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Highrise Building Boom Continues with Milwaukee CCRC Project

Less than a decade ago, Saint John’s on the Lake constructed a new 21-story tower on its urban campus just north of downtown Milwaukee, Wisconsin. Now, the nonprofit continuing care retirement community (CCRC) is about ready to start construction on another tower, this one to be even taller at 22 stories.

The project is part of a trend of high-rise senior living buildings going up in large and mid-size cities around the country. New York City; Washington, D.C.; Fort Lauderdale, Florida; and Tempe, Arizona are among the metro areas where senior living buildings will be altering the skylines.

Demand for urban senior living is on the upswing, and Saint John’s on the Lake has experienced this firsthand. Its 21-story South Tower opened in 2011 and was full by 2012; the CCRC’s waitlist has grown consistently since then, President and CEO Renee Anderson told Senior Housing News.

Saint John’s on the Lake decided to undertake the current building project to meet this demand and also to update its health care offering. Its skilled nursing wing dates back to 1979, and despite renovations over the years, still had too much of an institutional feel, Anderson said. After the new tower is built, the current three-story health care wing will be torn down.

The new addition will include 50 skilled nursing residences, 24 units designated for assisted living under Wisconsin’s community-based residential facility (CBRF) license, 16 “catered living” apartments similar to assisted living, and 79 independent living apartments that will be licensed so that staff can provide services as needed to support aging in place. Construction is slated to begin this spring, with a spring 2020 opening anticipated.

Saint John’s on the Lake is working with Piper Jaffray to finance the project, which has a budget of about $120 million. It will be financed largely through tax-exempt bonds, as well as a short-term bank loan to be paid off by resident entrance fees. The average entrance fee for the proposed expansion is around $660,000 with a monthly fee of $4,437, compared to an entrance fee of about $431,000 and monthly fee of about $3,500 for existing units. About 91% of the units in the new tower are already on deposit and under contract, Anderson said.

The community is riding some of the economic tailwinds that the CCRC sector as a whole is enjoying at the moment, and that is helping make the new addition possible, she said. However, she also points to the community’s long-standing financial management strategies—it’s a topic she’s well-versed in, having been Saint John’s director of finance for 11 years prior to stepping into her current role six years ago. Fitch Ratings gives Saint John’s on the Lake a BBB+ rating.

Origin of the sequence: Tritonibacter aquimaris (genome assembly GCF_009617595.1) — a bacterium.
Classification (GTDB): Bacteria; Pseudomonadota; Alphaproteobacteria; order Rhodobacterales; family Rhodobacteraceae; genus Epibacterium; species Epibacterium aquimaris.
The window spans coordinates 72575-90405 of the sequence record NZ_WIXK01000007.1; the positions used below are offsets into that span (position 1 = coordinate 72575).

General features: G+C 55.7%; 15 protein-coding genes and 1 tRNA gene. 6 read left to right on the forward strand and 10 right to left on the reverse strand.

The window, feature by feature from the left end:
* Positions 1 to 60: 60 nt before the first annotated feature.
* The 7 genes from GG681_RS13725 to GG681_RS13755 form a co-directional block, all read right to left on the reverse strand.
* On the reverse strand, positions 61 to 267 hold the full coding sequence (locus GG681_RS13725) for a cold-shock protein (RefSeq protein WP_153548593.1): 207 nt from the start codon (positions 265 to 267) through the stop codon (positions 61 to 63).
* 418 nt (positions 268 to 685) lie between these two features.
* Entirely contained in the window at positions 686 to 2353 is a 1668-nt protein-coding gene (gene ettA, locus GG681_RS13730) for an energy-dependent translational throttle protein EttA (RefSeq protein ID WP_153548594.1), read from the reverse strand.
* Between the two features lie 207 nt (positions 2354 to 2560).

One strategy is to have routine increases in monthly maintenance fees of about 3%, and communicating with the residents that this is crucial to supporting the financial health of the CCRC. It gives the business a reliable source of revenue and gives the residents predictability, rather than sudden sharp increases in fees as expenses go up.

The steady improvements in the campus are also part of Saint John’s approach, which is that it’s wise to invest in physical plant updates.

“If an organization feels strapped or struggling, [physical plant improvement] often goes by the wayside, but I think it’s the last thing that should go, because it will impact your occupancy, and revenue slide is a lot harder to turn around than getting expenses under control,” she said.

Overcoming design obstacles

The design of the new addition will be upscale residential in feel, and it will feature some notable innovations in the skilled nursing units. By working with an environmental gerontologist, the design team—including architecture firms Eppstein Uhen and Blitch Knevel—created a novel bathroom layout.

“We’ve designed a trapezoidal shower, with controls in a different place, without a fixed bench, that enables a resident—whether they’re independent or sit or stand or need some assistance or full assistance—to function in that space safely, and shift to a dignified experience instead of one in which not only is the resident wet, but the caregiver is wet and the room is wet,” Anderson said.

In addition, the toilet has been shifted to facilitate transfers.

Getting approval for the new bathroom layout was challenging. After the Wisconsin Department of Health rejected six variances that Saint John’s filed, the CCRC went to the Department of Safety and Professional Services, which is the ultimate arbiter of the building code.

“We were granted a hearing, and we provided copious documentation, numerous videos, we built a full-scale mockup of the bathroom in our garage so that the inspectors could come and see it and touch it and ask questions and watch a resident work in the space, so that they would understand it, and ultimately we prevailed,” Anderson said.

Going to these lengths is part of the DNA of Saint John’s and is in keeping with her own personal mission, Anderson said.

“We’re very fortunate to serve the market we serve that gives us margins that look different than most organizations like us, and so I feel an obligation to be a leader in that regard,” she said.

But the determination also stems from a commitment that Saint John’s on the Lake made two decades ago. As Anderson explained:

“Twenty years ago we sat down with employees and asked, ‘Would you want to live here as an older adult?’ They said no. We said, that’s not okay.”

Tim Mullaney
Senior Housing News

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